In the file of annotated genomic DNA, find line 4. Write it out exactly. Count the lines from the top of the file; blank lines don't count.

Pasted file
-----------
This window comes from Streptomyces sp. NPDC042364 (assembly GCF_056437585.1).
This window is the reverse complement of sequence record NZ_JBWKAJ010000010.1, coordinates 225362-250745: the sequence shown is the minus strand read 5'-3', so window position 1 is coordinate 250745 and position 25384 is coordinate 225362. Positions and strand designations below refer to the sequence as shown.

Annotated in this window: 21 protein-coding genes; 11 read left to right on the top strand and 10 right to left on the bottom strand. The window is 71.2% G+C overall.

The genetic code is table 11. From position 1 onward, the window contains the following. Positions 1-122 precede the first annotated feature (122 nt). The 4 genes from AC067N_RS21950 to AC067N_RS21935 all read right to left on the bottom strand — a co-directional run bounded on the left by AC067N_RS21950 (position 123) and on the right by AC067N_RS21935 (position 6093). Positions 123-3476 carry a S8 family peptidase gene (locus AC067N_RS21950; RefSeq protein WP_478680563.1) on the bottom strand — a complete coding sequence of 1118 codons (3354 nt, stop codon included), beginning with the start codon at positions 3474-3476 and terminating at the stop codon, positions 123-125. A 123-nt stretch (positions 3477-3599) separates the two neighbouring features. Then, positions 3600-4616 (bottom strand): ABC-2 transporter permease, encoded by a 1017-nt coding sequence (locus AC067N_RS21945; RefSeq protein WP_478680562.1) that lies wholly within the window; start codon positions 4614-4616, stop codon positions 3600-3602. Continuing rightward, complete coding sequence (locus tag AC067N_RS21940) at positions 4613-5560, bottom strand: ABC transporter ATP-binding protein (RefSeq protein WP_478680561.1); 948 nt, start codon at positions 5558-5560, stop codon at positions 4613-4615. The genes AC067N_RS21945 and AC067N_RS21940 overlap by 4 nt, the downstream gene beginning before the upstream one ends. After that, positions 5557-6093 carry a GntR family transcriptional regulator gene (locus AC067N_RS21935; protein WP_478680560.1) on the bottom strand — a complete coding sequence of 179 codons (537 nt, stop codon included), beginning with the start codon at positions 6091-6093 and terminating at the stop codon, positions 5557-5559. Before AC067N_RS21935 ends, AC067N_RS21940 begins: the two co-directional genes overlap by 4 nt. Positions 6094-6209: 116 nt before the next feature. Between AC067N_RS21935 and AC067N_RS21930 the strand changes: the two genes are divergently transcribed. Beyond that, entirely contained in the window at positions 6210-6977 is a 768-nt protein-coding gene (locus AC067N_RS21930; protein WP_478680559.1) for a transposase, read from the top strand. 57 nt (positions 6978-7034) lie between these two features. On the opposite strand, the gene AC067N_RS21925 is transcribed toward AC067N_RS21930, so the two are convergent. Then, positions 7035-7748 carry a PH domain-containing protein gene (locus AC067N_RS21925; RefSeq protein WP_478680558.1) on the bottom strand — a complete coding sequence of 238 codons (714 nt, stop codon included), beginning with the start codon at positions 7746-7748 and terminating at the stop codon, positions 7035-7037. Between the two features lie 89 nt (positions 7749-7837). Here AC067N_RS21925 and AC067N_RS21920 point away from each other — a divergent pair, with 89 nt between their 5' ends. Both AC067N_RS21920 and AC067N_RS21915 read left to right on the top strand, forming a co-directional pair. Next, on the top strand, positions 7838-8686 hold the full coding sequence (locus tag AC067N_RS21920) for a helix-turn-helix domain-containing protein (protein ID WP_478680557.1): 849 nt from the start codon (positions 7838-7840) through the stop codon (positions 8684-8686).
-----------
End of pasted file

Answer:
The genetic code is table 11. From position 1 onward, the window contains the following. Positions 1-122 precede the first annotated feature (122 nt). The 4 genes from AC067N_RS21950 to AC067N_RS21935 all read right to left on the bottom strand — a co-directional run bounded on the left by AC067N_RS21950 (position 123) and on the right by AC067N_RS21935 (position 6093). Positions 123-3476 carry a S8 family peptidase gene (locus AC067N_RS21950; RefSeq protein WP_478680563.1) on the bottom strand — a complete coding sequence of 1118 codons (3354 nt, stop codon included), beginning with the start codon at positions 3474-3476 and terminating at the stop codon, positions 123-125. A 123-nt stretch (positions 3477-3599) separates the two neighbouring features. Then, positions 3600-4616 (bottom strand): ABC-2 transporter permease, encoded by a 1017-nt coding sequence (locus AC067N_RS21945; RefSeq protein WP_478680562.1) that lies wholly within the window; start codon positions 4614-4616, stop codon positions 3600-3602. Continuing rightward, complete coding sequence (locus tag AC067N_RS21940) at positions 4613-5560, bottom strand: ABC transporter ATP-binding protein (RefSeq protein WP_478680561.1); 948 nt, start codon at positions 5558-5560, stop codon at positions 4613-4615. The genes AC067N_RS21945 and AC067N_RS21940 overlap by 4 nt, the downstream gene beginning before the upstream one ends. After that, positions 5557-6093 carry a GntR family transcriptional regulator gene (locus AC067N_RS21935; protein WP_478680560.1) on the bottom strand — a complete coding sequence of 179 codons (537 nt, stop codon included), beginning with the start codon at positions 6091-6093 and terminating at the stop codon, positions 5557-5559. Before AC067N_RS21935 ends, AC067N_RS21940 begins: the two co-directional genes overlap by 4 nt. Positions 6094-6209: 116 nt before the next feature. Between AC067N_RS21935 and AC067N_RS21930 the strand changes: the two genes are divergently transcribed. Beyond that, entirely contained in the window at positions 6210-6977 is a 768-nt protein-coding gene (locus AC067N_RS21930; protein WP_478680559.1) for a transposase, read from the top strand. 57 nt (positions 6978-7034) lie between these two features. On the opposite strand, the gene AC067N_RS21925 is transcribed toward AC067N_RS21930, so the two are convergent. Then, positions 7035-7748 carry a PH domain-containing protein gene (locus AC067N_RS21925; RefSeq protein WP_478680558.1) on the bottom strand — a complete coding sequence of 238 codons (714 nt, stop codon included), beginning with the start codon at positions 7746-7748 and terminating at the stop codon, positions 7035-7037. Between the two features lie 89 nt (positions 7749-7837). Here AC067N_RS21925 and AC067N_RS21920 point away from each other — a divergent pair, with 89 nt between their 5' ends. Both AC067N_RS21920 and AC067N_RS21915 read left to right on the top strand, forming a co-directional pair. Next, on the top strand, positions 7838-8686 hold the full coding sequence (locus tag AC067N_RS21920) for a helix-turn-helix domain-containing protein (protein ID WP_478680557.1): 849 nt from the start codon (positions 7838-7840) through the stop codon (positions 8684-8686).